Please use this identifier to cite or link to this item: https://cir.cenieh.es/handle/20.500.12136/2693
Item metadata
Title: Sustainable human population density in Western Europe between 560.000 and 360.000 years ago
Authors: Rodríguez, Jesús
Willmes, Christian
Sommer, Christian
Mateos Cachorro, Ana
Issue Date: Apr-2022
Publisher: Nature Research
Citation: Scientific Reports, 2022, 12, 6907
Abstract: The time period between 560 and 360 ka (MIS14 to MIS11) was critical for the evolution of the Neanderthal lineage and the appearance of Levallois technology in Europe. The shifts in the distribution of the human populations, driven by cyclical climate changes, are generally accepted to have played major roles in both processes. We used a dataset of palaeoclimate maps and a species distribution model to reconstruct the changes in the area of Western Europe with suitable environmental conditions for humans during 11 time intervals of the MIS14 to MIS 11 period. Eventually, the maximum sustainable human population within the suitable area during each time interval was estimated by extrapolating the relationship observed between recent hunter-gatherer population density and net primary productivity and applying it to the past. Contrary to common assumptions, our results showed the three Mediterranean Peninsulas were not the only region suitable for humans during the glacial periods. The estimated total sustainable population of Western Europe from MIS14 to MIS11 oscillated between 13,000 and 25,000 individuals. These results offer a new theoretical scenario to develop models and hypotheses to explain cultural and biological evolution during the Middle Pleistocene in Western Europe.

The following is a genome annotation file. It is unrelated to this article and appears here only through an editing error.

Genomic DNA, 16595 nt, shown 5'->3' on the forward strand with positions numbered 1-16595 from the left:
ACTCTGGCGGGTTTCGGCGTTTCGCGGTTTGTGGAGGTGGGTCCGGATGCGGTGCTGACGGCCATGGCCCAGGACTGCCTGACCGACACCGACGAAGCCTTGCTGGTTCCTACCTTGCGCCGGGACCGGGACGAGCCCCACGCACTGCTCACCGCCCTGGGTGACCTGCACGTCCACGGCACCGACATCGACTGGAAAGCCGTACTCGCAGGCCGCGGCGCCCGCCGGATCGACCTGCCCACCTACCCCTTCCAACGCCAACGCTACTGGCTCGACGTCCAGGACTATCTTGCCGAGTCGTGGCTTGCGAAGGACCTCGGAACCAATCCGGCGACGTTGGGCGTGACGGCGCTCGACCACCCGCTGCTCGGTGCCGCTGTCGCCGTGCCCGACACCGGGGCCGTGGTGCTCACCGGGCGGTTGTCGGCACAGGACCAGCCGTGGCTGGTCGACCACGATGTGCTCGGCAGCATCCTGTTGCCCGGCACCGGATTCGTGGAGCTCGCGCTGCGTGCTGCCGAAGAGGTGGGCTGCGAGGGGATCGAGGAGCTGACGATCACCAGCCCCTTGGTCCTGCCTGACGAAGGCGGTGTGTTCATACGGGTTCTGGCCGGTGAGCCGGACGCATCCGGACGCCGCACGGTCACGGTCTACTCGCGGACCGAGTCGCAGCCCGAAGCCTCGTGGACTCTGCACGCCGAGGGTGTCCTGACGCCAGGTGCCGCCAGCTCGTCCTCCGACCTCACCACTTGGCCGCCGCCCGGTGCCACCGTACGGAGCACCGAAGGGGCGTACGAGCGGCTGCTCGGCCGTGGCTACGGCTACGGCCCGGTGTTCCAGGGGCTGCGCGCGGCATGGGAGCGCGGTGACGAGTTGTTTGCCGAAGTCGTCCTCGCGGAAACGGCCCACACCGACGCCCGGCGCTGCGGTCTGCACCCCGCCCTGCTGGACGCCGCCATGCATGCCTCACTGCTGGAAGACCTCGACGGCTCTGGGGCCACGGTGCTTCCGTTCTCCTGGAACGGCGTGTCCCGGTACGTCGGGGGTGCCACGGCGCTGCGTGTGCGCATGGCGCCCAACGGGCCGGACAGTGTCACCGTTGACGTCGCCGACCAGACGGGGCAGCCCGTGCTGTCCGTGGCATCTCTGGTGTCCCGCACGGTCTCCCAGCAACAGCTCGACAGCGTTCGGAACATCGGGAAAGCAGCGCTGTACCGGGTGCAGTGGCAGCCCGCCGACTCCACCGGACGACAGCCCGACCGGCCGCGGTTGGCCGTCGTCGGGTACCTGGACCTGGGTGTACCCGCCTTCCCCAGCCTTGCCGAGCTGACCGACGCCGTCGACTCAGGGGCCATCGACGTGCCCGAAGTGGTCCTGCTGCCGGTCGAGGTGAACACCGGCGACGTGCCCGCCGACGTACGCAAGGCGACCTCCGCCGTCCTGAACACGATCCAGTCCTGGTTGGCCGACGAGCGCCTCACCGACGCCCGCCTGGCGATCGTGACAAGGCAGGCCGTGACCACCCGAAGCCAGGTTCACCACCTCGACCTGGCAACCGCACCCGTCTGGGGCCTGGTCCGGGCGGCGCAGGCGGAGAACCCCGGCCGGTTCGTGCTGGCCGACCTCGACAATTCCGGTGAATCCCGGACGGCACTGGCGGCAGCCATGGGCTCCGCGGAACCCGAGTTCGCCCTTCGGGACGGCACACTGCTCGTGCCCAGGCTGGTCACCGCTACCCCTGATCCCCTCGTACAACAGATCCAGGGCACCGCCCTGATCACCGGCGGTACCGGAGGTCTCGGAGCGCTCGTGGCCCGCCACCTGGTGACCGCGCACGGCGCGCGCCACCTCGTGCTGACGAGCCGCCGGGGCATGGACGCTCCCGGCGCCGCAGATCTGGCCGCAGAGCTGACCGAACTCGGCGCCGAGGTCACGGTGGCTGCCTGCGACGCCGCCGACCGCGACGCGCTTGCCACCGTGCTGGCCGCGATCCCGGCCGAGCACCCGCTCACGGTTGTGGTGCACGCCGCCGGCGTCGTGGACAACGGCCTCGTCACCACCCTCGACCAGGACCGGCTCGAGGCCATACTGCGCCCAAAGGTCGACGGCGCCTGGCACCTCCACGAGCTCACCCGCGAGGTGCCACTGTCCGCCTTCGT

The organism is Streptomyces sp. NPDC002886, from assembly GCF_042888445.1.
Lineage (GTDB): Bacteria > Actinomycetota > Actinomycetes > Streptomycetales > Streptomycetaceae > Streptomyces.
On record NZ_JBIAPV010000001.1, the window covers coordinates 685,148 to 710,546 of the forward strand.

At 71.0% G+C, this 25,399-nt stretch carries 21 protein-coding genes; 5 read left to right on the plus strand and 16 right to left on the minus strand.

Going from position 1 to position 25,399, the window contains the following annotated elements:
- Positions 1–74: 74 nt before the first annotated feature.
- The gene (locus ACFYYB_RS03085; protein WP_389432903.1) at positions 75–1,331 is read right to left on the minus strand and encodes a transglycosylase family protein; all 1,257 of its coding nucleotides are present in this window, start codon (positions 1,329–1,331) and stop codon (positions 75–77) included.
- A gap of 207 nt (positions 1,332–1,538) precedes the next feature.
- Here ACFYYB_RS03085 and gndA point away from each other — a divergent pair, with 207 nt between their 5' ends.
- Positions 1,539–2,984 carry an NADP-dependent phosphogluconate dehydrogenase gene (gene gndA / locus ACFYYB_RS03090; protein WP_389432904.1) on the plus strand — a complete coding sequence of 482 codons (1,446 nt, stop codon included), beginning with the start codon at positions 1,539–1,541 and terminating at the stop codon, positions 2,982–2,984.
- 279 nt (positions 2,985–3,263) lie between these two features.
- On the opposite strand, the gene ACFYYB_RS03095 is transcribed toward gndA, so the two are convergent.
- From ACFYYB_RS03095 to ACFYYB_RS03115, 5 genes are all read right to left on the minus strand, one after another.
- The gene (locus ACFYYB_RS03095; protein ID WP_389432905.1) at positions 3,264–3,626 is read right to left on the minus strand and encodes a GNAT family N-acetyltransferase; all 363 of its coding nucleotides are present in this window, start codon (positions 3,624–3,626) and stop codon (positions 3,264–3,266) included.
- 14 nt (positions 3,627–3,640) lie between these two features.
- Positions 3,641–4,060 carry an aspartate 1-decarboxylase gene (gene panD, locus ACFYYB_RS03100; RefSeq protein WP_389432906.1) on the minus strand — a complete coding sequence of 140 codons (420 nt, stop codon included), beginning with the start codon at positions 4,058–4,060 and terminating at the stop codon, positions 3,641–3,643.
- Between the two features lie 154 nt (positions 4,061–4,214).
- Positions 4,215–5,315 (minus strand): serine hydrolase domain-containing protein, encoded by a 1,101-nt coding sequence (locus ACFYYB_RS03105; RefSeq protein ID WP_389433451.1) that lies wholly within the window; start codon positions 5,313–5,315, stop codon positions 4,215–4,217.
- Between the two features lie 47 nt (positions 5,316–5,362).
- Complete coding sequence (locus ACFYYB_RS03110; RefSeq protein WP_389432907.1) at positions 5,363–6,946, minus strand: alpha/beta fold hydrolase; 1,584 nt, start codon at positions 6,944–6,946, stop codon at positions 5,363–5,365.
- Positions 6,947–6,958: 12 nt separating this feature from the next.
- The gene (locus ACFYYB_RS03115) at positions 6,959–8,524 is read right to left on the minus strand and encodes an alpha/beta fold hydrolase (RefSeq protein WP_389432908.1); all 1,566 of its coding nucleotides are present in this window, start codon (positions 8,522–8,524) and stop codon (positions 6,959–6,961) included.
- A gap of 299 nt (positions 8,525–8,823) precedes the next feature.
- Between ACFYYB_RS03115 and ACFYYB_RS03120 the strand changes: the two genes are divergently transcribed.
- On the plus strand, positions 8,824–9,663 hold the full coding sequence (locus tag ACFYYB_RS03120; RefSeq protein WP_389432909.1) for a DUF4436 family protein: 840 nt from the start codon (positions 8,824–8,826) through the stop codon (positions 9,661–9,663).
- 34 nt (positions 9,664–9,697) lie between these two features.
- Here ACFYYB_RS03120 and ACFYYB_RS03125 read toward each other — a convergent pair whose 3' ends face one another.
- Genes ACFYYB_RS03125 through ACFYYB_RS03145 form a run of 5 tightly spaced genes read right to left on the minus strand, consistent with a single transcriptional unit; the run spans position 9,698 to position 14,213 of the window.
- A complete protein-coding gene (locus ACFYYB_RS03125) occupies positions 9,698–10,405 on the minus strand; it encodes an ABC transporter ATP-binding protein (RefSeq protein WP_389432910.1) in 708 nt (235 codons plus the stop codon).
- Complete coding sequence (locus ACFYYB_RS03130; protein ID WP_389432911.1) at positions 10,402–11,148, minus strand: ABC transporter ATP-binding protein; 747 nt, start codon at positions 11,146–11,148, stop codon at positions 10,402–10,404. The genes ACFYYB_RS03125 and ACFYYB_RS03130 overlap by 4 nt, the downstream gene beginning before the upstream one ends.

URI: http://cir.cenieh.es/handle/20.500.12136/2693
ISSN: 2045-2322
DOI: 10.1038/s41598-022-10642-w
Editor version: https://doi.org/10.1038/s41598-022-10642-w
Type: Article
Appears in Collections:Paleobiología



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